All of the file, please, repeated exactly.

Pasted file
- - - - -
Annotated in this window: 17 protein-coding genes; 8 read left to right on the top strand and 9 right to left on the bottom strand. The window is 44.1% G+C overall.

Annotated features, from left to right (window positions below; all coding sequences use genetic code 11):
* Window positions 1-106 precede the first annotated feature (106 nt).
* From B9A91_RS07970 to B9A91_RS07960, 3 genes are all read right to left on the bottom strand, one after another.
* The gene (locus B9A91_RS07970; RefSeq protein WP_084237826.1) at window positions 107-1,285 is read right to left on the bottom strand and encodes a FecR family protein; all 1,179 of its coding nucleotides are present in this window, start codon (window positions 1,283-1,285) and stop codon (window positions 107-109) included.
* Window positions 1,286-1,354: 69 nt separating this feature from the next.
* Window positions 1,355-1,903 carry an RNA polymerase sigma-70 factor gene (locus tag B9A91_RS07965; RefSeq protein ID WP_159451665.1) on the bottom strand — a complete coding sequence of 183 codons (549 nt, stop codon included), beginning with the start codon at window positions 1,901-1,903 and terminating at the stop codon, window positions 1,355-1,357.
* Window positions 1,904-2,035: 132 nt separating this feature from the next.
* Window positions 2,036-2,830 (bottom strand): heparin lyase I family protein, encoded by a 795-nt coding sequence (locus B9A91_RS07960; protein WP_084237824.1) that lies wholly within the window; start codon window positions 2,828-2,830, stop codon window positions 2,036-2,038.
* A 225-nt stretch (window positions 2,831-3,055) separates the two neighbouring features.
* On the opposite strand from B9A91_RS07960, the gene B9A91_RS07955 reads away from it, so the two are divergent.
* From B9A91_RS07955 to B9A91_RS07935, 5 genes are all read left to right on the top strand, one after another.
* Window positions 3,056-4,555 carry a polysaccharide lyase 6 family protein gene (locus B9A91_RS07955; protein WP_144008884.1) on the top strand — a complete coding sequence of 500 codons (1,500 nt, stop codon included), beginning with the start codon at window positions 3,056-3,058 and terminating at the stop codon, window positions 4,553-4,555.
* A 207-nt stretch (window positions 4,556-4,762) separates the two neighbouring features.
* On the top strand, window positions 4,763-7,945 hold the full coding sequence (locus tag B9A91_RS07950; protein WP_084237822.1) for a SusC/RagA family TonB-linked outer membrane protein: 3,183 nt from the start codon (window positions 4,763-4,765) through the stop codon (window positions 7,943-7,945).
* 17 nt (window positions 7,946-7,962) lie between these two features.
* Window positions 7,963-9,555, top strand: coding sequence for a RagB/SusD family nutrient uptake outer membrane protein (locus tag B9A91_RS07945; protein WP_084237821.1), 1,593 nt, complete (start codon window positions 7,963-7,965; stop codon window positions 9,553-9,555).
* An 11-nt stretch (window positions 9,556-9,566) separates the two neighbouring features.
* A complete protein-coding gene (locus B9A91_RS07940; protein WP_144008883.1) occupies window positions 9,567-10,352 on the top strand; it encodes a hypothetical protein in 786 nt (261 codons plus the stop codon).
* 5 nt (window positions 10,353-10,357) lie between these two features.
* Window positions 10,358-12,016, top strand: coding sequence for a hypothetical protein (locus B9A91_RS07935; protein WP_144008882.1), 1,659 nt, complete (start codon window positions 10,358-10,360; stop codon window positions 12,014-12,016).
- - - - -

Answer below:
Annotated in this window: 17 protein-coding genes; 8 read left to right on the top strand and 9 right to left on the bottom strand. The window is 44.1% G+C overall.

Annotated features, from left to right (window positions below; all coding sequences use genetic code 11):
* Window positions 1-106 precede the first annotated feature (106 nt).
* From B9A91_RS07970 to B9A91_RS07960, 3 genes are all read right to left on the bottom strand, one after another.
* The gene (locus B9A91_RS07970; RefSeq protein WP_084237826.1) at window positions 107-1,285 is read right to left on the bottom strand and encodes a FecR family protein; all 1,179 of its coding nucleotides are present in this window, start codon (window positions 1,283-1,285) and stop codon (window positions 107-109) included.
* Window positions 1,286-1,354: 69 nt separating this feature from the next.
* Window positions 1,355-1,903 carry an RNA polymerase sigma-70 factor gene (locus tag B9A91_RS07965; RefSeq protein ID WP_159451665.1) on the bottom strand — a complete coding sequence of 183 codons (549 nt, stop codon included), beginning with the start codon at window positions 1,901-1,903 and terminating at the stop codon, window positions 1,355-1,357.
* Window positions 1,904-2,035: 132 nt separating this feature from the next.
* Window positions 2,036-2,830 (bottom strand): heparin lyase I family protein, encoded by a 795-nt coding sequence (locus B9A91_RS07960; protein WP_084237824.1) that lies wholly within the window; start codon window positions 2,828-2,830, stop codon window positions 2,036-2,038.
* A 225-nt stretch (window positions 2,831-3,055) separates the two neighbouring features.
* On the opposite strand from B9A91_RS07960, the gene B9A91_RS07955 reads away from it, so the two are divergent.
* From B9A91_RS07955 to B9A91_RS07935, 5 genes are all read left to right on the top strand, one after another.
* Window positions 3,056-4,555 carry a polysaccharide lyase 6 family protein gene (locus B9A91_RS07955; protein WP_144008884.1) on the top strand — a complete coding sequence of 500 codons (1,500 nt, stop codon included), beginning with the start codon at window positions 3,056-3,058 and terminating at the stop codon, window positions 4,553-4,555.
* A 207-nt stretch (window positions 4,556-4,762) separates the two neighbouring features.
* On the top strand, window positions 4,763-7,945 hold the full coding sequence (locus tag B9A91_RS07950; protein WP_084237822.1) for a SusC/RagA family TonB-linked outer membrane protein: 3,183 nt from the start codon (window positions 4,763-4,765) through the stop codon (window positions 7,943-7,945).
* 17 nt (window positions 7,946-7,962) lie between these two features.
* Window positions 7,963-9,555, top strand: coding sequence for a RagB/SusD family nutrient uptake outer membrane protein (locus tag B9A91_RS07945; protein WP_084237821.1), 1,593 nt, complete (start codon window positions 7,963-7,965; stop codon window positions 9,553-9,555).
* An 11-nt stretch (window positions 9,556-9,566) separates the two neighbouring features.
* A complete protein-coding gene (locus B9A91_RS07940; protein WP_144008883.1) occupies window positions 9,567-10,352 on the top strand; it encodes a hypothetical protein in 786 nt (261 codons plus the stop codon).
* 5 nt (window positions 10,353-10,357) lie between these two features.
* Window positions 10,358-12,016, top strand: coding sequence for a hypothetical protein (locus B9A91_RS07935; protein WP_144008882.1), 1,659 nt, complete (start codon window positions 10,358-10,360; stop codon window positions 12,014-12,016).